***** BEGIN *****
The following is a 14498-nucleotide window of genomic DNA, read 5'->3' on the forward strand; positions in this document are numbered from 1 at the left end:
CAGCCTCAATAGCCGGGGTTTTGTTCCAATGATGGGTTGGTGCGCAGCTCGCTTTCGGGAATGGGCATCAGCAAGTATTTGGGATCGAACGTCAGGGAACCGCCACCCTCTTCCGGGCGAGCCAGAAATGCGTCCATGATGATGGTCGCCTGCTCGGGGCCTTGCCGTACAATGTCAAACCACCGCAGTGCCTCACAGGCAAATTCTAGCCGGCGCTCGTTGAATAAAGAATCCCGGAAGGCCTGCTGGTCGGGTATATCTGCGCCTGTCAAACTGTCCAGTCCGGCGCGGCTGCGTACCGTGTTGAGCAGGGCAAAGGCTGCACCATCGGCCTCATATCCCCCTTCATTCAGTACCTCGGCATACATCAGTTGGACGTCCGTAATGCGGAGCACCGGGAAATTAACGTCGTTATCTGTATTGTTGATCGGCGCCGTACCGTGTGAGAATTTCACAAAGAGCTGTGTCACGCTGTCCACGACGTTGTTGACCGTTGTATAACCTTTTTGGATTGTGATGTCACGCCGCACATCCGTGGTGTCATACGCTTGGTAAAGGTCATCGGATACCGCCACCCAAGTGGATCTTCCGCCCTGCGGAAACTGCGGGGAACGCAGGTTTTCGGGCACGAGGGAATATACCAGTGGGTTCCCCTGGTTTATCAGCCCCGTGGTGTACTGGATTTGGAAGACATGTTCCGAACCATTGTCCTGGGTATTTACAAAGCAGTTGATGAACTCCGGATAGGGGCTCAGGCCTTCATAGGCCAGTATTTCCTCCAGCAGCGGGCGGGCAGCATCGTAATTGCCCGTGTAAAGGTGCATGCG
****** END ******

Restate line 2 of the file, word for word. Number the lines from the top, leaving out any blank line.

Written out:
CAGCCTCAATAGCCGGGGTTTTGTTCCAATGATGGGTTGGTGCGCAGCTCGCTTTCGGGAATGGGCATCAGCAAGTATTTGGGATCGAACGTCAGGGAACCGCCACCCTCTTCCGGGCGAGCCAGAAATGCGTCCATGATGATGGTCGCCTGCTCGGGGCCTTGCCGTACAATGTCAAACCACCGCAGTGCCTCACAGGCAAATTCTAGCCGGCGCTCGTTGAATAAAGAATCCCGGAAGGCCTGCTGGTCGGGTATATCTGCGCCTGTCAAACTGTCCAGTCCGGCGCGGCTGCGTACCGTGTTGAGCAGGGCAAAGGCTGCACCATCGGCCTCATATCCCCCTTCATTCAGTACCTCGGCATACATCAGTTGGACGTCCGTAATGCGGAGCACCGGGAAATTAACGTCGTTATCTGTATTGTTGATCGGCGCCGTACCGTGTGAGAATTTCACAAAGAGCTGTGTCACGCTGTCCACGACGTTGTTGACCGTTGTATAACCTTTTTGGATTGTGATGTCACGCCGCACATCCGTGGTGTCATACGCTTGGTAAAGGTCATCGGATACCGCCACCCAAGTGGATCTTCCGCCCTGCGGAAACTGCGGGGAACGCAGGTTTTCGGGCACGAGGGAATATACCAGTGGGTTCCCCTGGTTTATCAGCCCCGTGGTGTACTGGATTTGGAAGACATGTTCCGAACCATTGTCCTGGGTATTTACAAAGCAGTTGATGAACTCCGGATAGGGGCTCAGGCCTTCATAGGCCAGTATTTCCTCCAGCAGCGGGCGGGCAGCATCGTAATTGCCCGTGTAAAGGTGCATGCG